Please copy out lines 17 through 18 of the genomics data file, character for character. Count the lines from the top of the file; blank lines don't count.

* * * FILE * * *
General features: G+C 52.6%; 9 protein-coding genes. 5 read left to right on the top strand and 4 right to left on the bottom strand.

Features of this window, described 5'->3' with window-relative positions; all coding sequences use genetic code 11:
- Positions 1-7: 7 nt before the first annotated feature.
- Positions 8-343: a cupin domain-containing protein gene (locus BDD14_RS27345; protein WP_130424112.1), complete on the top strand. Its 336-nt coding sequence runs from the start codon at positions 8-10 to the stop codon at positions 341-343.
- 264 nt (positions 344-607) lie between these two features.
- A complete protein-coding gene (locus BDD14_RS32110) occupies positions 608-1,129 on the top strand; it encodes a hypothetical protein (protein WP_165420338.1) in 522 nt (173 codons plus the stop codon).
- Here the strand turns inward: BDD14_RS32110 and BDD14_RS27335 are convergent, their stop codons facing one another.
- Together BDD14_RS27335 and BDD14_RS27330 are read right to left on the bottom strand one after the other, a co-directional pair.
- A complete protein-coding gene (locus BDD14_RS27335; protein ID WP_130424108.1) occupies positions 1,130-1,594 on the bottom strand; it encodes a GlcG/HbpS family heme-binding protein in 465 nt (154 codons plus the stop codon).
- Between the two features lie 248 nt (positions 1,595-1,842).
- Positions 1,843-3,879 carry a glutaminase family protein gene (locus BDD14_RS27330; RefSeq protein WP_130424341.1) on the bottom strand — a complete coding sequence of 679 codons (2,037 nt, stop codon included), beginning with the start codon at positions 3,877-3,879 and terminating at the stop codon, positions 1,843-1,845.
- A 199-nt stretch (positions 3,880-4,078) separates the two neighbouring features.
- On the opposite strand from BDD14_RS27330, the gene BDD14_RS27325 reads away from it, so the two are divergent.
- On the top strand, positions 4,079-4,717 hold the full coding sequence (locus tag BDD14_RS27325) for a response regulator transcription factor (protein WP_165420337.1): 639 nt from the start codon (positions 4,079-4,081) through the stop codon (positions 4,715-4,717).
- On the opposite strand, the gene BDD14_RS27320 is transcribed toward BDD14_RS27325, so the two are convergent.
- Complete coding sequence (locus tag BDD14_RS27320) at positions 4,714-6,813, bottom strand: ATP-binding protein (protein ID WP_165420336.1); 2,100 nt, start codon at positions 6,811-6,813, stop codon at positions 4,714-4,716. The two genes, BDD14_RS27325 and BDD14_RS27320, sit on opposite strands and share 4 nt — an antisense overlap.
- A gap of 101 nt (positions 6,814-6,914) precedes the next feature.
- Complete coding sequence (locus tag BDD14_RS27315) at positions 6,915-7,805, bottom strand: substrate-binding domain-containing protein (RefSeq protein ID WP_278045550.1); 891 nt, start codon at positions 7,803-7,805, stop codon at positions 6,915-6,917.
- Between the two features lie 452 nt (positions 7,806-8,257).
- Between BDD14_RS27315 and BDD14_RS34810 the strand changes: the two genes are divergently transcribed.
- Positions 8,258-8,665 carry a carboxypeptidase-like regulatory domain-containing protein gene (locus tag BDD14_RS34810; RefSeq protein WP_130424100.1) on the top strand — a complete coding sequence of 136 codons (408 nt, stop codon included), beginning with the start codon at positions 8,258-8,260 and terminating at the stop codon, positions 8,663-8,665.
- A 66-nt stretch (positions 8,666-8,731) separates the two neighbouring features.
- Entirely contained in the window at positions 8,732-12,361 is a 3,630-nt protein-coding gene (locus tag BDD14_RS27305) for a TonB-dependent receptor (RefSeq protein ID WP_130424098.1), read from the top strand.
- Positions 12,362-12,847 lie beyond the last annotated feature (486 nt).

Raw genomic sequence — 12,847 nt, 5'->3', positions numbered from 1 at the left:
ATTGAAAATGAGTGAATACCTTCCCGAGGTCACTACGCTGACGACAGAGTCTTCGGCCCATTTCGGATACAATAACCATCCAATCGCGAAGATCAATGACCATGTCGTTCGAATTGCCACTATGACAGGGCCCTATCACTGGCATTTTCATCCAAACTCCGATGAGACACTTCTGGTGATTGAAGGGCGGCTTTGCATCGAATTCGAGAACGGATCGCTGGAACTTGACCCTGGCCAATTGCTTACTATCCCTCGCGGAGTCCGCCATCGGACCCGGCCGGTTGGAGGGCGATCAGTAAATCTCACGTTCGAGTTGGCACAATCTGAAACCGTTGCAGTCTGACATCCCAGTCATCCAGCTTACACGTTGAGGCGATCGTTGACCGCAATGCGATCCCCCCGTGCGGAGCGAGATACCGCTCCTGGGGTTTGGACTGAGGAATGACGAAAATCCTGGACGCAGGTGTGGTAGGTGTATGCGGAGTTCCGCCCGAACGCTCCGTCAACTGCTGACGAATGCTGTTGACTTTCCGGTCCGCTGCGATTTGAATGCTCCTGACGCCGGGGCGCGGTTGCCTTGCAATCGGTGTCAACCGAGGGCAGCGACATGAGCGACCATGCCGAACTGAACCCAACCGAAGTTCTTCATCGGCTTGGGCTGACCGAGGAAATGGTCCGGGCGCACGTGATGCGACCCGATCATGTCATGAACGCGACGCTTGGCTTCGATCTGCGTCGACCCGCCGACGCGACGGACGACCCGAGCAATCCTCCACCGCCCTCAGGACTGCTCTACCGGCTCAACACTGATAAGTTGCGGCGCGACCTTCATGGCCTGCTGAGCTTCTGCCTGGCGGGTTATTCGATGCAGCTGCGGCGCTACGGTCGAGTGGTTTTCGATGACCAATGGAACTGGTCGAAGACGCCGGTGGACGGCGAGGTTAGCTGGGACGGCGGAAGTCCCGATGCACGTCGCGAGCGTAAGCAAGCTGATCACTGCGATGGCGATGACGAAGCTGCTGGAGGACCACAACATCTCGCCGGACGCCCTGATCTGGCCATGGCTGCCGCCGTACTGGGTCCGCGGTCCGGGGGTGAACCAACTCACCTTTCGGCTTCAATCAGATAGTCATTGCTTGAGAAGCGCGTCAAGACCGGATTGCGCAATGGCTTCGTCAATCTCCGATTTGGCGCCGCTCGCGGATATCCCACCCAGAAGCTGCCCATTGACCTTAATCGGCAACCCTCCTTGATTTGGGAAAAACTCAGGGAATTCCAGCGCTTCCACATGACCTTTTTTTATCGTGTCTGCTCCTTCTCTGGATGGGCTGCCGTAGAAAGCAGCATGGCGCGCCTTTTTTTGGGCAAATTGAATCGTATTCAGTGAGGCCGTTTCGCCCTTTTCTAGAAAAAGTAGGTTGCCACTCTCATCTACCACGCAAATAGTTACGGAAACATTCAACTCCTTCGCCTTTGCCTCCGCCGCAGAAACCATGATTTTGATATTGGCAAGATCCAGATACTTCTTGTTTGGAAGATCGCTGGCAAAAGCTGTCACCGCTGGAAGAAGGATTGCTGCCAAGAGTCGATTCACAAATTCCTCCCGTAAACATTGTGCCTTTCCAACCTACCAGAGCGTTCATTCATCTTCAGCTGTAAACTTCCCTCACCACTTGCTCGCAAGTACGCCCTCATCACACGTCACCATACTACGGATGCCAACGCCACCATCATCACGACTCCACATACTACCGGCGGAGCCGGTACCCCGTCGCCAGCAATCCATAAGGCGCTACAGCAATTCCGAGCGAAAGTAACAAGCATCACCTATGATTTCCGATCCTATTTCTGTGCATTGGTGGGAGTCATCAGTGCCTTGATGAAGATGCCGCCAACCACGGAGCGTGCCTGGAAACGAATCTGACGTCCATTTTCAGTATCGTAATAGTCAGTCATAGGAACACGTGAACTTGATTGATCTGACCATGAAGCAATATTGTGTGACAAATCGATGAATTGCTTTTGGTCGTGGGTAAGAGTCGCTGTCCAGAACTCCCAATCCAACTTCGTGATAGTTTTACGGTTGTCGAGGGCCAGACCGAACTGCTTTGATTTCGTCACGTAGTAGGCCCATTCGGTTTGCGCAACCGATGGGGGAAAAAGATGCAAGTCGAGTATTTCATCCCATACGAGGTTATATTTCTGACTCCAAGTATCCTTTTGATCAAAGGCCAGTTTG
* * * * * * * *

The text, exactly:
- A gap of 101 nt (positions 6,814-6,914) precedes the next feature.
- Complete coding sequence (locus tag BDD14_RS27315) at positions 6,915-7,805, bottom strand: substrate-binding domain-containing protein (RefSeq protein ID WP_278045550.1); 891 nt, start codon at positions 7,803-7,805, stop codon at positions 6,915-6,917.